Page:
Content delivery networks (CDNs) have been the de facto standard method of improving internet content for years. CDNs work by pre-fetching content and putting it as close to the user as possible. The closer a user is to a CDN point of presence (POP), the better the performance.
However, as the great poet and song writer Bob Dylan once said, “the times they are a changing,” and the way internet content is optimized needs to change as well. CDNs have been effective because most of the content flowing across the Internet was somewhat static, meaning it is cacheable. Today, that’s not the case, as more and more content is becoming personalized and dynamic, and therefore non-cacheable.
Over the past few years, the industry has seen an explosion in content that is un-cacheable. Dynamic objects and AJAX calls have been increasing the amount of dynamic content for a few years, but an even bigger driver is personalized content. Content personalization comes in many different forms, but it revolves around the segmentation of the audience the business is trying to capture. This includes:
- Location information: Everything from apparel to cars to coupons can be personalized based on location. The clothing needs of someone living in Winnipeg will vary quite differently from those of a person living in Arizona. This is why so many websites now try and capture location information as a first step in a personalized experience.
- User behavior: Online marketers are starting to study how visitors to a website behave, and then capture this in real time. Traditionally, email campaigns relied heavily on past behavior, but the personalized web depends much more on current data and analytics.
- Unique interests. Not everyone has the same interests, so it’s important to capture the motivating factors behind each visitor to a site. For example, on a travel site one person may always be searching tropical destinations, while another may be on the prowl for great ski resorts. The travel site’s ability to understand this and personalize the information gives them a significant advantage over sites that push the same content to everyone.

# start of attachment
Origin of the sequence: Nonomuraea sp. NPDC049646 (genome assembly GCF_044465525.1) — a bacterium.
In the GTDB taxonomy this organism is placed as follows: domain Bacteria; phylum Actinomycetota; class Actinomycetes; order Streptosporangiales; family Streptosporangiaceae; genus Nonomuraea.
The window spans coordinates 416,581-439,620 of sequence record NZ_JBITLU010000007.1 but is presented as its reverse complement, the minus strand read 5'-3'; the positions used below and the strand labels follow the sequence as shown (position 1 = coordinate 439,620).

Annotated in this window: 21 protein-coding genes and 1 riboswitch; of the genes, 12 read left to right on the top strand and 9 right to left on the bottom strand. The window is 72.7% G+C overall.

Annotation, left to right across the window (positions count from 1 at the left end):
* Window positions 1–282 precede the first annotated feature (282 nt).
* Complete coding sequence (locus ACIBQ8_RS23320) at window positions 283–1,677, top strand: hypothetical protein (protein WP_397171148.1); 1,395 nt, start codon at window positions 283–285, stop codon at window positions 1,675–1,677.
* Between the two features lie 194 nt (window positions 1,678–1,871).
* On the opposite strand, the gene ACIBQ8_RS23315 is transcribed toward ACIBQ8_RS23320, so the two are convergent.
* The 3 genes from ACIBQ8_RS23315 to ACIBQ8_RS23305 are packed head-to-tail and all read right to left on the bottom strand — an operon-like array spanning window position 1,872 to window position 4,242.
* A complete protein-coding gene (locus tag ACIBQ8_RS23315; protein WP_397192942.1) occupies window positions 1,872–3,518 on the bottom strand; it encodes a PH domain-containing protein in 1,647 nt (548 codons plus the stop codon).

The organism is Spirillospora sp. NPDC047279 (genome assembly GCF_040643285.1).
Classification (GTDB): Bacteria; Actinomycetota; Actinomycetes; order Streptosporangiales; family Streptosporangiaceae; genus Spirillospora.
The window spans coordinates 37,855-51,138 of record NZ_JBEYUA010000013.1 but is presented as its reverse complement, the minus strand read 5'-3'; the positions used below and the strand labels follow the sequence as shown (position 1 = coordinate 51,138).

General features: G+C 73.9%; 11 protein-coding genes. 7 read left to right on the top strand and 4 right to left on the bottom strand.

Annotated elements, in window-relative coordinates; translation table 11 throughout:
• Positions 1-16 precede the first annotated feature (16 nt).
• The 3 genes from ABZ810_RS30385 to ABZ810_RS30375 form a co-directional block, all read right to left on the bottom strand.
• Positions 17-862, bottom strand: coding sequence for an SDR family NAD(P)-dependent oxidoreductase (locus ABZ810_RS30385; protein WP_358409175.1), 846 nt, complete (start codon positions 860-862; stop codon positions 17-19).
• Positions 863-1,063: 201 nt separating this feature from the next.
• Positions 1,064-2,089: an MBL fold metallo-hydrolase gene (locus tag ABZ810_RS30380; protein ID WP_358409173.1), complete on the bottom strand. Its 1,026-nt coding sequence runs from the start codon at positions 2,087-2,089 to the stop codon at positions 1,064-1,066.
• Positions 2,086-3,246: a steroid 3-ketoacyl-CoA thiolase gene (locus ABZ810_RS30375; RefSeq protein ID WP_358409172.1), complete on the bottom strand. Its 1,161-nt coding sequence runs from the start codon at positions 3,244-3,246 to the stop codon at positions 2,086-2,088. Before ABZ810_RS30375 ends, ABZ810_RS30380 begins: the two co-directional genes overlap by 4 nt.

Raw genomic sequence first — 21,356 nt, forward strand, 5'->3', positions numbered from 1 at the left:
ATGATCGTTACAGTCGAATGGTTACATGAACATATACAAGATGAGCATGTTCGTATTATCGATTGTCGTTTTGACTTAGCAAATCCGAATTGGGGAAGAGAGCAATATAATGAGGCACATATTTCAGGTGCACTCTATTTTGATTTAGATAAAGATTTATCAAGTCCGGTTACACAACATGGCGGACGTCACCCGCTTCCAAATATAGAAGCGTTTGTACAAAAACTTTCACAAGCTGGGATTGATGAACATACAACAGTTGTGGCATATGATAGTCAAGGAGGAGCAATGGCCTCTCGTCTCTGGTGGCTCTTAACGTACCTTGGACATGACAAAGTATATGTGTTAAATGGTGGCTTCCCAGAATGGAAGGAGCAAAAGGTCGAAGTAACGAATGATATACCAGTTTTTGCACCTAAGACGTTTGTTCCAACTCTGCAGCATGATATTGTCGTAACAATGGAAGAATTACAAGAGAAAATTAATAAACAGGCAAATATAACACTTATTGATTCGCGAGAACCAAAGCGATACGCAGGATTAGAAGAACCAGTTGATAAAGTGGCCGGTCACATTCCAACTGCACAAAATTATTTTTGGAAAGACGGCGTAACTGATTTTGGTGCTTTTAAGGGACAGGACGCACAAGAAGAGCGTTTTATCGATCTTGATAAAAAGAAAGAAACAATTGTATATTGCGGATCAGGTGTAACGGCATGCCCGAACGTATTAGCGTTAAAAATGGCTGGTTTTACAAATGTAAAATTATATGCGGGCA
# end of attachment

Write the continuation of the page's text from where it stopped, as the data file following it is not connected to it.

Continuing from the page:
I’ve discussed this topic with a number of marketing professionals, and almost all of those I interviewed agreed that content personalization was a critical success factor moving forward. However, almost all of the businesses I interviewed expressed a lack of understanding of how to optimize the performance of personalized content.
So, if CDNs aren’t the answer here, what’s can improve the performance of the highly personalized Internet? In October, I wrote about a start up called Teridion. The company’s Global Cloud Network was also featured in a Network World new product roundup in October.
In my post, I compared Teridion to being Waze on steroids, inasmuch as the company continually computes the fastest path between two points and creates a virtual overlay to avoid congestion. Many of the use cases I highlighted were for bi-directional content, such as media and gaming, and the company has had some early success with file sharing and backup and recovery services.
At first glance, these use cases may seem quite different, but the one point of commonality is that these are all highly personalized, and therefore un-cacheable services. Personalized content is growing in popularity across almost all verticals and company sizes. Any organization that has a digital strategy today should be thinking about personalized content, and I believe this will be the low-hanging fruit for companies like Teridion that can solve the challenge of optimizing personalized content.
The Internet is continually evolving, and the digital era will change the Internet experience into something that becomes increasingly personalized. Businesses should look beyond CDNs to ensure that customers have an experience that keeps them coming back.